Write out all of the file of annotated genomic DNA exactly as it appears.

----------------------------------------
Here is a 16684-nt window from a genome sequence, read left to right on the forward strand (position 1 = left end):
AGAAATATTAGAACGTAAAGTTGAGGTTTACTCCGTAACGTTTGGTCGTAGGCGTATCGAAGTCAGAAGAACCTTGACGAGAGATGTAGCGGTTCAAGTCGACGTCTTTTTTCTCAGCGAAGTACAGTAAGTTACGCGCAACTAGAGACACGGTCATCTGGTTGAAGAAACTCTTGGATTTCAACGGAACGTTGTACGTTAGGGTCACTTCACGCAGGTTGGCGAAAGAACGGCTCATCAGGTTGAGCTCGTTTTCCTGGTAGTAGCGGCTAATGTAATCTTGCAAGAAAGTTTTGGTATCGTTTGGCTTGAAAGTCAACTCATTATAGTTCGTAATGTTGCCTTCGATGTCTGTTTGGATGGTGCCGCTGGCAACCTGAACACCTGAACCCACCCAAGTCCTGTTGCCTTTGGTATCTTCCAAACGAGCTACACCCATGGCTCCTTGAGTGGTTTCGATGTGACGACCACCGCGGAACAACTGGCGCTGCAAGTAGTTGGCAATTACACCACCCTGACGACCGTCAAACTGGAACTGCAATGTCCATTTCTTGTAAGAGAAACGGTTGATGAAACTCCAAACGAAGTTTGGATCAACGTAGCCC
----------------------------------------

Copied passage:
Here is a 16684-nt window from a genome sequence, read left to right on the forward strand (position 1 = left end):
AGAAATATTAGAACGTAAAGTTGAGGTTTACTCCGTAACGTTTGGTCGTAGGCGTATCGAAGTCAGAAGAACCTTGACGAGAGATGTAGCGGTTCAAGTCGACGTCTTTTTTCTCAGCGAAGTACAGTAAGTTACGCGCAACTAGAGACACGGTCATCTGGTTGAAGAAACTCTTGGATTTCAACGGAACGTTGTACGTTAGGGTCACTTCACGCAGGTTGGCGAAAGAACGGCTCATCAGGTTGAGCTCGTTTTCCTGGTAGTAGCGGCTAATGTAATCTTGCAAGAAAGTTTTGGTATCGTTTGGCTTGAAAGTCAACTCATTATAGTTCGTAATGTTGCCTTCGATGTCTGTTTGGATGGTGCCGCTGGCAACCTGAACACCTGAACCCACCCAAGTCCTGTTGCCTTTGGTATCTTCCAAACGAGCTACACCCATGGCTCCTTGAGTGGTTTCGATGTGACGACCACCGCGGAACAACTGGCGCTGCAAGTAGTTGGCAATTACACCACCCTGACGACCGTCAAACTGGAACTGCAATGTCCATTTCTTGTAAGAGAAACGGTTGATGAAACTCCAAACGAAGTTTGGATCAACGTAGCCC